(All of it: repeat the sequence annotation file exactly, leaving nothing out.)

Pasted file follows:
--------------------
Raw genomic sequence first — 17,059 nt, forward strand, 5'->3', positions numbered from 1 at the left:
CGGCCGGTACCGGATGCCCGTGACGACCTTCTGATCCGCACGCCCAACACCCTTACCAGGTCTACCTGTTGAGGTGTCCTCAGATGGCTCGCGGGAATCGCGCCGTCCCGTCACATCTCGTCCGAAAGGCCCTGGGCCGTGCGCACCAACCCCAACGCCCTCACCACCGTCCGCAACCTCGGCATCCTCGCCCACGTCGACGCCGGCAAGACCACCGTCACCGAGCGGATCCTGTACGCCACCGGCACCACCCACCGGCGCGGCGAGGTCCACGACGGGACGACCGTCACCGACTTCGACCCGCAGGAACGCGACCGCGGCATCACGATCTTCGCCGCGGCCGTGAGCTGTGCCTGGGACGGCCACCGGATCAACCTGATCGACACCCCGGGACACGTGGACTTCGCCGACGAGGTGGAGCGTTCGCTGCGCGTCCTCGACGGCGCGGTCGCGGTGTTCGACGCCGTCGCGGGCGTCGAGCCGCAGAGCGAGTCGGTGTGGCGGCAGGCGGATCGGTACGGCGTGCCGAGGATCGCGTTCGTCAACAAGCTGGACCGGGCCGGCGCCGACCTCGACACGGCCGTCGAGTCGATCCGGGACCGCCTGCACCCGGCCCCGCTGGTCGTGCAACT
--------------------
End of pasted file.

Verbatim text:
Raw genomic sequence first — 17,059 nt, forward strand, 5'->3', positions numbered from 1 at the left:
CGGCCGGTACCGGATGCCCGTGACGACCTTCTGATCCGCACGCCCAACACCCTTACCAGGTCTACCTGTTGAGGTGTCCTCAGATGGCTCGCGGGAATCGCGCCGTCCCGTCACATCTCGTCCGAAAGGCCCTGGGCCGTGCGCACCAACCCCAACGCCCTCACCACCGTCCGCAACCTCGGCATCCTCGCCCACGTCGACGCCGGCAAGACCACCGTCACCGAGCGGATCCTGTACGCCACCGGCACCACCCACCGGCGCGGCGAGGTCCACGACGGGACGACCGTCACCGACTTCGACCCGCAGGAACGCGACCGCGGCATCACGATCTTCGCCGCGGCCGTGAGCTGTGCCTGGGACGGCCACCGGATCAACCTGATCGACACCCCGGGACACGTGGACTTCGCCGACGAGGTGGAGCGTTCGCTGCGCGTCCTCGACGGCGCGGTCGCGGTGTTCGACGCCGTCGCGGGCGTCGAGCCGCAGAGCGAGTCGGTGTGGCGGCAGGCGGATCGGTACGGCGTGCCGAGGATCGCGTTCGTCAACAAGCTGGACCGGGCCGGCGCCGACCTCGACACGGCCGTCGAGTCGATCCGGGACCGCCTGCACCCGGCCCCGCTGGTCGTGCAACT